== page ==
People without a job who stop looking for one are no longer counted as unemployed. That's why the U.S. unemployment rate dropped in March despite weak hiring. If the 496,000 who left the labor force last month had still been looking for jobs, the unemployment rate would have risen to 7.9 percent in March."Unemployment dropped for all the wrong reasons," says Craig Alexander, chief economist with TD Bank Financial Group. "It dropped because more workers stopped looking for jobs. It signaled less confidence and optimism that there are jobs out there."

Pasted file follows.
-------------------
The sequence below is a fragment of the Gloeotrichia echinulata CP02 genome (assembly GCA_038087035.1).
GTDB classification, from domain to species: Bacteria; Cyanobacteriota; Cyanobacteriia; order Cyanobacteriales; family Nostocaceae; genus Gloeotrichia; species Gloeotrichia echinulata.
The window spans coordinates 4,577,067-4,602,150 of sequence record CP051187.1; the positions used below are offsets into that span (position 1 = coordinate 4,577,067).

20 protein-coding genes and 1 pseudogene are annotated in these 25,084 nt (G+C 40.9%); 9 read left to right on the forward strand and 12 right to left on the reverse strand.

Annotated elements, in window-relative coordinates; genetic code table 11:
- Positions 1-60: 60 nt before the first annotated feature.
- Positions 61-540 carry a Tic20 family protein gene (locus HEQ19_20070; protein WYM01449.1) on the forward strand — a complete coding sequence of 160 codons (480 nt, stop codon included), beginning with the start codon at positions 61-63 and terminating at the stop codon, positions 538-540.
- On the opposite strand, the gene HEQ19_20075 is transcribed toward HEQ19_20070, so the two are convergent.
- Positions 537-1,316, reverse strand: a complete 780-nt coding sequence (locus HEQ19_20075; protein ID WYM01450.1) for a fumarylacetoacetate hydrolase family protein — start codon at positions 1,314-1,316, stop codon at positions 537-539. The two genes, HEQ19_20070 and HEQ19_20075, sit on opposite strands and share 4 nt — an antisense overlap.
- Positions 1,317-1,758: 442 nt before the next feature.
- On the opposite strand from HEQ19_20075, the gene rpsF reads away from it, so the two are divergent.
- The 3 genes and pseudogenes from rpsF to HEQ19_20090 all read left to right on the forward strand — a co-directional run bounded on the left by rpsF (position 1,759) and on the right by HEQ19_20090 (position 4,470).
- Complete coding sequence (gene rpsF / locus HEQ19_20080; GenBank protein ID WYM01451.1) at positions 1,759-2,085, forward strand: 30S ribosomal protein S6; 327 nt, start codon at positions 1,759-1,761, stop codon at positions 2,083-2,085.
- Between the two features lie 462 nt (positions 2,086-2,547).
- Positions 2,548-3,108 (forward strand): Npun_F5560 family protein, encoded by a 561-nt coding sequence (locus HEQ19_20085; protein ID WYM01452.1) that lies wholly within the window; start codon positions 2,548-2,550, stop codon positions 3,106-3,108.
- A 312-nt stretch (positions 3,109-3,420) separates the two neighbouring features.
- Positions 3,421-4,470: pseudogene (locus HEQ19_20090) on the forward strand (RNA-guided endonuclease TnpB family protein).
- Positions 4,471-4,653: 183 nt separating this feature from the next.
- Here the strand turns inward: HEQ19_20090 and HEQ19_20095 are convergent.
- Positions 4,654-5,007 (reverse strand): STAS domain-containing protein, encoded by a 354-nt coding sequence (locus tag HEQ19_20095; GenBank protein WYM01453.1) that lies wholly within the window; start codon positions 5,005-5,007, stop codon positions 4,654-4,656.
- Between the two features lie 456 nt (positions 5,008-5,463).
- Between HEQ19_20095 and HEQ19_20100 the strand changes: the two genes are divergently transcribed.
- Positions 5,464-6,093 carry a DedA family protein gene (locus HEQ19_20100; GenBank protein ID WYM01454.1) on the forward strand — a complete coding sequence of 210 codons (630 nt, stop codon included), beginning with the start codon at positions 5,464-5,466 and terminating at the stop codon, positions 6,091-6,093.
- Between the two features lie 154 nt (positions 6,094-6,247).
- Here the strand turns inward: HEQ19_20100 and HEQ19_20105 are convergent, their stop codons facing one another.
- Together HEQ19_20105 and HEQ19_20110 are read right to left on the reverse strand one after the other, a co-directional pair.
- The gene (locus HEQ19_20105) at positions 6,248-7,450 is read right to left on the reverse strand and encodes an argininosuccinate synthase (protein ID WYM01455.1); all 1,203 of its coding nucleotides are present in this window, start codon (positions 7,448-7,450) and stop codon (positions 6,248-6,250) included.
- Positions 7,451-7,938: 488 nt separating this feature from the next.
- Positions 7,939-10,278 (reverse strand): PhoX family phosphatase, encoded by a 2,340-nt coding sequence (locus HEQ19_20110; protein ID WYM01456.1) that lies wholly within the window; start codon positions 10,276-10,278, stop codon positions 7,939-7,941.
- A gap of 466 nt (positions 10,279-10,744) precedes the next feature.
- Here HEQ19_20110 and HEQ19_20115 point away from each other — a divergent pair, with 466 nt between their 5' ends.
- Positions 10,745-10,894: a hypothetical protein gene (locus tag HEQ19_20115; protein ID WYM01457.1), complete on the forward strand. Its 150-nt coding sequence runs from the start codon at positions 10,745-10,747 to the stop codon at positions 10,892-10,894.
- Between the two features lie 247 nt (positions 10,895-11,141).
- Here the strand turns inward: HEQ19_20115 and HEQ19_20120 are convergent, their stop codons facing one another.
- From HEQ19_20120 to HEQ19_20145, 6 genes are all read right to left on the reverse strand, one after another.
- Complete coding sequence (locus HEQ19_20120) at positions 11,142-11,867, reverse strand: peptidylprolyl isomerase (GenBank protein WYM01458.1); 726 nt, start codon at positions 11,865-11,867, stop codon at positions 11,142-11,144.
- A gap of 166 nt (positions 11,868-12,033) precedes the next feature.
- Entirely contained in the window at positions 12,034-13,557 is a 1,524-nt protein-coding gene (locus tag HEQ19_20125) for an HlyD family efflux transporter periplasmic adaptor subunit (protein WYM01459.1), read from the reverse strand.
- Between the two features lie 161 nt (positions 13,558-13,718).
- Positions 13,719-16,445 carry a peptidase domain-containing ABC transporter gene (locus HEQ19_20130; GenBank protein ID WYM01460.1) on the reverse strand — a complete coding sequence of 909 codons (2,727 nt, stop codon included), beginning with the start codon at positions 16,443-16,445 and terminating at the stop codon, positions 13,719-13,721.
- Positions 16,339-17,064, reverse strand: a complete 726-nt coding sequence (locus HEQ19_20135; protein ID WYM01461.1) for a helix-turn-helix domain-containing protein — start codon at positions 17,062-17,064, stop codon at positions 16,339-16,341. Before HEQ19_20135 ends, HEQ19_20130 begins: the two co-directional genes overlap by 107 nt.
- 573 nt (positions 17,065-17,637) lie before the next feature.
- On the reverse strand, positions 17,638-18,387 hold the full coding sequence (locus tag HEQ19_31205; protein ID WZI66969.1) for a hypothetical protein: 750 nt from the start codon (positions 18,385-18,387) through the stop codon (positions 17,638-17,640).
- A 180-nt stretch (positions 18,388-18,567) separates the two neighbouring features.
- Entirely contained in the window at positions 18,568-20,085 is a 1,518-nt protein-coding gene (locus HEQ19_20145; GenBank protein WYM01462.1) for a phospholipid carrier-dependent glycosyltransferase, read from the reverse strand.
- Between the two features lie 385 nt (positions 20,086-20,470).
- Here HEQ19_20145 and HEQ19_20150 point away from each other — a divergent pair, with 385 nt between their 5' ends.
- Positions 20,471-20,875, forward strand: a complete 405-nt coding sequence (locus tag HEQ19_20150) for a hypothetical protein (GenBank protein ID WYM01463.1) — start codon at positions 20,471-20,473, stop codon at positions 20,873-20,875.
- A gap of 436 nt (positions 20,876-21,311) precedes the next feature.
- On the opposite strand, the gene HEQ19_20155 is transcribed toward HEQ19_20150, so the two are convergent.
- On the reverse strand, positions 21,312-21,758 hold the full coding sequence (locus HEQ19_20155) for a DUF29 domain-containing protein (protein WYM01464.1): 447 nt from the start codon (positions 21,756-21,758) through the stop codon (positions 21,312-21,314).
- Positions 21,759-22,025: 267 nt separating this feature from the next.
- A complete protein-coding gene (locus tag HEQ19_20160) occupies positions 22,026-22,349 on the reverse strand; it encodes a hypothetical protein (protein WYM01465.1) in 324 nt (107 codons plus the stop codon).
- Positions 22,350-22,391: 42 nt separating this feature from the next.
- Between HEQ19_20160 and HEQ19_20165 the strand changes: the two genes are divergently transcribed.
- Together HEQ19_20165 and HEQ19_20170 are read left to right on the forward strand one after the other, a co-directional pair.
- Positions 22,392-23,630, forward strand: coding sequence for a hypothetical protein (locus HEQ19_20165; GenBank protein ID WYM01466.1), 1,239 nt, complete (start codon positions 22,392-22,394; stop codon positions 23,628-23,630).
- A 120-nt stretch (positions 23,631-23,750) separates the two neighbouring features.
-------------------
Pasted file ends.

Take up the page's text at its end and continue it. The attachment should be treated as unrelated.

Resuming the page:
Dropouts: Discouraged Americans Leave Labor Force
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